High-tech pet food dish monitors quantity, orders more, and watches your pet's weight

It's made by Obe, part of the new Brandery class

This is the second in a seven-part series introducing the new class of The Brandery, an Over-the-Rhine seed-stage startup accelerator. Each day for the next week, we'll focus on one startup or business selected to participate in this year's program. Today: Obe

CINCINNATI -- If you've ever had to feed your dog cat food because you forgot to pick up dog food on the way home from work, you'll understand the appeal of the ProBowl.

It's the first product in development from Obe Inc., one of seven new startups this summer in the Over-the-Rhine business accelerator The Brandery.

Founded by Hilary Jensen and Dmitri Vaslov two-and-a-half years ago, the company aims to create smart products for pet owners.

How does the ProBowl work?

It uses a patented feeding algorithm that takes into account your pet's age, size and other factors. It glows green when you've filled the bowl with the right amount of food.

If you're not sure you've fed your pet today, or if you think maybe someone else in the house fed your pet, press a button. The base glows red if your pet's been fed.

Another helpful feature -- the ability to know when it's time to get more pet food. It can let you know, or possibly order it automatically for you.

ProBowl also tracks how much your pet is eating and drinking, and compares it to what they normally eat and drink. It can pass that information along to you or to your vet.

Why Obe?

Jensen, who's a big "Star Wars" fan, originally named it after her Rottweiler, ObiDogKenobi. But you could also say it's short for words like obedience and obesity. More than 50 percent of dogs and cats in the United States are overweight, she said, and Obe helps owners tackle that problem.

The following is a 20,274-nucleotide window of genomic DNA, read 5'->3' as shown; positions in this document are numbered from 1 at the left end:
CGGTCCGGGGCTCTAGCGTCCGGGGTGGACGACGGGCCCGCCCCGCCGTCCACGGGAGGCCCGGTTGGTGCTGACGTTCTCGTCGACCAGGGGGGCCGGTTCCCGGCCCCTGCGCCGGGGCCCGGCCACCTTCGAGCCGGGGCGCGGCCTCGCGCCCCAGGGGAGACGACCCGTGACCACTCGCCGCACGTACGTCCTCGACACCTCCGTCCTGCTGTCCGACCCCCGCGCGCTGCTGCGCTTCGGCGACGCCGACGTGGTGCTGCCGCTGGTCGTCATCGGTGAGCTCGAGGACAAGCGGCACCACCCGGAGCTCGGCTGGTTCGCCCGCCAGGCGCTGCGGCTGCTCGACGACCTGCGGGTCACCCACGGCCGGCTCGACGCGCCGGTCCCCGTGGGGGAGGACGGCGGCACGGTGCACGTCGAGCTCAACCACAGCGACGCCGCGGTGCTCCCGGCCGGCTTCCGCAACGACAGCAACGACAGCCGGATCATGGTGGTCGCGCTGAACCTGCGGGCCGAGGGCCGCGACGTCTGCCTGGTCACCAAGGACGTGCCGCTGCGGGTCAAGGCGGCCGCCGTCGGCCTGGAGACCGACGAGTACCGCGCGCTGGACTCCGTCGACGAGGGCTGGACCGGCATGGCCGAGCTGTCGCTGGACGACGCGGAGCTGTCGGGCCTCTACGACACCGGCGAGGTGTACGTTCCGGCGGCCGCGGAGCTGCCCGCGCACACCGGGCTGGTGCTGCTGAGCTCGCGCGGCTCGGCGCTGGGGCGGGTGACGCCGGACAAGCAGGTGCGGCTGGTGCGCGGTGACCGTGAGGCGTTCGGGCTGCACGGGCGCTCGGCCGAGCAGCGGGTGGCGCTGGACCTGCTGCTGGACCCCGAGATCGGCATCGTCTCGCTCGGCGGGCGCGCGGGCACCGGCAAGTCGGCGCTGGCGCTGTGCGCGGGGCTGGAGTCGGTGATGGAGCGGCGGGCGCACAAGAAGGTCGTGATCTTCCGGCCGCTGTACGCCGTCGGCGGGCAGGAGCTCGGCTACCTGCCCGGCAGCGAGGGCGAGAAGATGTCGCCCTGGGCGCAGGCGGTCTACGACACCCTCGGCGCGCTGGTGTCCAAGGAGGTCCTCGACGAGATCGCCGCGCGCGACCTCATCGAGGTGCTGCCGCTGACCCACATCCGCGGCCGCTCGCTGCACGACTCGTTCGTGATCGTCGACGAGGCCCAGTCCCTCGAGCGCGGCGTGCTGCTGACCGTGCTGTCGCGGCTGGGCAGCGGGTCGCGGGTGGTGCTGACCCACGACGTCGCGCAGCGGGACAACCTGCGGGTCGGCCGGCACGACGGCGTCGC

She started the business after ObiDogKenobi, her running partner, began slowing down at age 8. Her vet told her the dog needed to lose 10 pounds.

Jensen reduced the dog's weight by feeding it less, and it made a remarkable difference in its health, she said. But the process was a lot harder than she thought, and she figured something like ProBowl would make it easier.

How big is the market?

According to the American Pet Products Association, about $67 billion was spent on pet products in the United States in 2016. The dollar amount has gone up every year since at least 1994.

Millennials are the largest pet-owning generation, Jensen said.

"They believe pets should be pampered, and they are willing to spend money on it," she added.

What's next?

The company has shipped its first ProBowls to beta testers identified through IndieGoGo. Jensen hopes to have the first units ready for market by November.

She has lined up manufacturers in Cincinnati who are ready to do mass production, she said.

Amazon and Target are working on pilot programs with the company to refine the automatic reordering process.

It's impressive that a young company like Obe has inked partnerships with such big-name companies, said Ann T. Mooney, owner of Rising Moon Consulting, who is one of Obe's mentors from The Brandery.

If Jensen can make the auto-replenishment piece work, Mooney said, that will help drive loyalty to the food manufacturers, which is something that's quite valuable to them.

Investors will also find value in the data the bowls will gather about pet eating habits, she added. "This is also a big-data play," she said.

What's been the hardest thing about starting Obe?

Getting the physical wires-and-relays technology of the smart bowl right, Jensen said. That adds another layer of things that can go wrong that companies focused solely on software don't have to deal with.

"Hardware is hard," she said. "Doing it well takes time."

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